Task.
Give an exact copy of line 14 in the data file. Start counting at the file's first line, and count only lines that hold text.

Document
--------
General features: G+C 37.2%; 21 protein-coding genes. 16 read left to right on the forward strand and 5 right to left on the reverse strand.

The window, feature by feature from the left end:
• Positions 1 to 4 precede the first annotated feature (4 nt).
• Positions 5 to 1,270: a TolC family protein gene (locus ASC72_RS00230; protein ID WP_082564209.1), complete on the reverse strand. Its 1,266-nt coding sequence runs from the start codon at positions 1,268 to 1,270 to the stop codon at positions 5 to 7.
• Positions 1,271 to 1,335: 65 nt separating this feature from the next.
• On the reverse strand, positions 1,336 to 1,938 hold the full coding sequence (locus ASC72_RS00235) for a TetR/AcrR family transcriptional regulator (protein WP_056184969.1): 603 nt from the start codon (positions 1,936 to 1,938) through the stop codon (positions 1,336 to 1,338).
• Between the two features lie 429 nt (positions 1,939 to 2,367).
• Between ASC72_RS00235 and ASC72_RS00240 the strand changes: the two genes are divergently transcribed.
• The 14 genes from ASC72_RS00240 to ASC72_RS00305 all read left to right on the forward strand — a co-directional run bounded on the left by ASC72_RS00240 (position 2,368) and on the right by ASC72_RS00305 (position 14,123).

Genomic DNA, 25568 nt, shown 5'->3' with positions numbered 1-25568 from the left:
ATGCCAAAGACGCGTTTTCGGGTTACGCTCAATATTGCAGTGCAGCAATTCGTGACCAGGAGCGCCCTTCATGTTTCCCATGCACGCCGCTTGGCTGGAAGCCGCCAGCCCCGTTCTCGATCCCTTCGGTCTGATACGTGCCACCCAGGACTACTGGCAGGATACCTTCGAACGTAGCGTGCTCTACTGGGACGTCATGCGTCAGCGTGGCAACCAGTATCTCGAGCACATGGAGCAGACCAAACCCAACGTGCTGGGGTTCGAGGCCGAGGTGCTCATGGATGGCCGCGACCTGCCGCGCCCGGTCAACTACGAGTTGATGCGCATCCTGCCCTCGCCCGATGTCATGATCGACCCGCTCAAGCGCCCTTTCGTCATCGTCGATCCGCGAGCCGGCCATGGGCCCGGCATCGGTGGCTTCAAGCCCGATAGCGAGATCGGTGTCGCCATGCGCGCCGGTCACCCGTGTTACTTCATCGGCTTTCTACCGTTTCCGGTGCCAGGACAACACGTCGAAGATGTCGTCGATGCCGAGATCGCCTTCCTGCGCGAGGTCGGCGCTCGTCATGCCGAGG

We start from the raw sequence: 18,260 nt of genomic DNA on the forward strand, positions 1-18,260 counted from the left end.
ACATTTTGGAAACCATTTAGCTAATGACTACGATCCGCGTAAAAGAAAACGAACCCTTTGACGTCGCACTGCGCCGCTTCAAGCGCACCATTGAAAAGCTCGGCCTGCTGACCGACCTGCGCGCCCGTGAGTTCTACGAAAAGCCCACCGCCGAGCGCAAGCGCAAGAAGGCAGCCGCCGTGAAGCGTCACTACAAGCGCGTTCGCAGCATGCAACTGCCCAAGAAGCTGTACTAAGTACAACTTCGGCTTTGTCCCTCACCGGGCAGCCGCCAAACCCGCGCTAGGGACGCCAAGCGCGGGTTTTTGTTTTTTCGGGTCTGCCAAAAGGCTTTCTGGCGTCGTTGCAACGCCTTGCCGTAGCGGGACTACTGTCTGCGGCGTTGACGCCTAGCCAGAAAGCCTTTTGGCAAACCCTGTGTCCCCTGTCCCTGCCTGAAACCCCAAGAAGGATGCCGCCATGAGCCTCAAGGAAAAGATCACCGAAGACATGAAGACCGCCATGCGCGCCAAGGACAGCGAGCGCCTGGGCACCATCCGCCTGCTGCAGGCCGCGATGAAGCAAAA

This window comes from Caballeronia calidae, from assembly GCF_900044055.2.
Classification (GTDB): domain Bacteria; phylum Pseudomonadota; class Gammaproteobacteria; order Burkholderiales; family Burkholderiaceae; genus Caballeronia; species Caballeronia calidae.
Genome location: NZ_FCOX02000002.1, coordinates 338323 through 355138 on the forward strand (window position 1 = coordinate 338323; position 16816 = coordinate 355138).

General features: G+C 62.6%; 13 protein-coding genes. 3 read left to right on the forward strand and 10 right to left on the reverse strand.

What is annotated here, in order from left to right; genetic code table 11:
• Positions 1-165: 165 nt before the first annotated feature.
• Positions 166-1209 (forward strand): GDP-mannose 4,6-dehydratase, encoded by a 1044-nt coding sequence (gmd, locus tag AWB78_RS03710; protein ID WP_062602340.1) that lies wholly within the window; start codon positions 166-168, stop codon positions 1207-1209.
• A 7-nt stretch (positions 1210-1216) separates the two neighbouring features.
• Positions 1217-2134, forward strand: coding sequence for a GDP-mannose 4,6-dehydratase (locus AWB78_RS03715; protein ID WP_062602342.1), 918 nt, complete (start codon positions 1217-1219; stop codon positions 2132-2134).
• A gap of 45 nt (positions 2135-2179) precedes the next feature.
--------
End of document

This window comes from Caballeronia calidae, from assembly GCF_900044055.2.